Issue Description Hypothyroidism is the natural deficiency of
thyroid hormone. This deficiency is produced by immune-mediated
destruction of the thyroid gland, by natural atrophy of the gland, by
dietary iodine deficiency, or as a congenital problem. In the dog, the
first two causes listed account for almost all cases, though currently
the feeling is that atrophy of the gland actually represents the end
result of earlier immune-mediated destruction of the gland.
Hypothyroidism generally develops in middle aged or elderly dogs.
Breeds with definite predisposition to develop hypothyroidism include:
the Doberman pinscher, the Golden retriever, the Irish Setter, the
Great Dane, the Dachshund, and the Boxer.
Symptoms Although the age of onset is variable,
hypothyroidism most commonly occurs in dogs from 4 to 10 years of age.
It usually affects mid- to large-size breeds and is rare in toy and
miniature breeds. The clinical signs of hypothyroidism may be vague
and insidious in onset, therefore hypothyroidism may be considered in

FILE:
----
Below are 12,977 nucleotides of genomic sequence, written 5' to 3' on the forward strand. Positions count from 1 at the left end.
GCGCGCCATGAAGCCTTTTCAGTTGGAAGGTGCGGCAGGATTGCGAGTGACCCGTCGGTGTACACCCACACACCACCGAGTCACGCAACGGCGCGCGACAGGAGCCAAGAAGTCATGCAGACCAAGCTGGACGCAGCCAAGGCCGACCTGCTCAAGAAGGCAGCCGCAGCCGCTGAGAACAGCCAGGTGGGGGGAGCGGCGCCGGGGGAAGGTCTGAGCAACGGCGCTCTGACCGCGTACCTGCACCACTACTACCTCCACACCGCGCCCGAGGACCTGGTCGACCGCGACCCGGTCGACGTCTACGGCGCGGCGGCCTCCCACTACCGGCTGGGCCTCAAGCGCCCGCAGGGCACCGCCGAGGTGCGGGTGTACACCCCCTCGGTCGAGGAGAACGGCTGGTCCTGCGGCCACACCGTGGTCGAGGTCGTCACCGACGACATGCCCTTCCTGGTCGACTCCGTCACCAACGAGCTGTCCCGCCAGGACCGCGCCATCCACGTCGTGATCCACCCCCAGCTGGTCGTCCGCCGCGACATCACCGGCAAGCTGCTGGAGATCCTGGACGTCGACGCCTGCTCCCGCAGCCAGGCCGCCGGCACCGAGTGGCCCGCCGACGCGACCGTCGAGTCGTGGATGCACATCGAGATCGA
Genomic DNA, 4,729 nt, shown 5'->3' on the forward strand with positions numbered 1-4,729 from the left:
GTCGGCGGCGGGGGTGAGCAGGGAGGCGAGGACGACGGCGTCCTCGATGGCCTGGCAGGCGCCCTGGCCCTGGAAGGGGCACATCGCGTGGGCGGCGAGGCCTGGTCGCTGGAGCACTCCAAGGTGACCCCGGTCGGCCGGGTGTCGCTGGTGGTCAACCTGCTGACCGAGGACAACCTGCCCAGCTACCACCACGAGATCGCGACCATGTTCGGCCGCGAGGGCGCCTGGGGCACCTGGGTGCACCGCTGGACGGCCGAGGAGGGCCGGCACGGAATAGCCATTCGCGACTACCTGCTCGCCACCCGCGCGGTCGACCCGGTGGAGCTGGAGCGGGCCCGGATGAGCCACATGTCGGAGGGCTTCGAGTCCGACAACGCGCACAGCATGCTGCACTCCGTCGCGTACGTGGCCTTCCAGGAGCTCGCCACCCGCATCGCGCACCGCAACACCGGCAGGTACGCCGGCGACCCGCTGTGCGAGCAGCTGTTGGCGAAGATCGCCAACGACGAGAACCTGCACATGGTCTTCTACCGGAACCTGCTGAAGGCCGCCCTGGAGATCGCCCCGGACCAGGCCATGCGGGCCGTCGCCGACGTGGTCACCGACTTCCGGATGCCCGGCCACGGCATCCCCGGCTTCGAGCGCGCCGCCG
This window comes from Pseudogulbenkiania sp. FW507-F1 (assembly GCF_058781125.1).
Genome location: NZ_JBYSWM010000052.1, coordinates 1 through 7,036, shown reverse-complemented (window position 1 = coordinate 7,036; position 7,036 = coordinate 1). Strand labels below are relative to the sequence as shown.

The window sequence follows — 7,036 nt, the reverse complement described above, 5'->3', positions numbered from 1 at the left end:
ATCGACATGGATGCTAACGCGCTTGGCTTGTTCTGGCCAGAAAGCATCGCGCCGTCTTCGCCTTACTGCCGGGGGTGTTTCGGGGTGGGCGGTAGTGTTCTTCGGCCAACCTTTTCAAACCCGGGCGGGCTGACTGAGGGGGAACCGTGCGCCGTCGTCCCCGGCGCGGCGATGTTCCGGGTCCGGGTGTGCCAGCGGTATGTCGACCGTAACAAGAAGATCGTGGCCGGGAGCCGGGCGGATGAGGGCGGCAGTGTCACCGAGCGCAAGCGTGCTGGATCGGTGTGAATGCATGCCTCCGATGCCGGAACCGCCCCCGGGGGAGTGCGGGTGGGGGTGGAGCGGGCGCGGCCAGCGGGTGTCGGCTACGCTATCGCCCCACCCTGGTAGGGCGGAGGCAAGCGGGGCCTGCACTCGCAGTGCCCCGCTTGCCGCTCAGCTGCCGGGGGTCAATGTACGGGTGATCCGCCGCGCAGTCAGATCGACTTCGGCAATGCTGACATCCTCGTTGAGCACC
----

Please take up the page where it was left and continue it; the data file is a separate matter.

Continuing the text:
the differential diagnosis of a wide range of medical problems.
Lethargy, mental dullness, weight gain, unwillingness to exercise, and
cold intolerance are classical signs of hypothyroidism and are the
result of a decreased metabolic rate. Dermatological manifestations
occur in 60% of hypothyroid dogs. These may include a dry hair coat,
seborrhea, alopecia, hyperpigmentation, and pyoderma. While hair loss
occurs in a bilaterally symmetrical pattern, it initially occurs in
areas of friction such as the tail, around the neck, lateral trunk,
and ventral thorax. Accumulation of excessive amounts of
glycosaminoglycans (mostly hyaluronic acid) in the dermis results in
the myxoedematous appearance (tragic facial expression) found in some
dogs. Glycosaminoglycan accumulation may also occur in the
gastrointestinal tract, heart, and skeletal muscles. Neurological,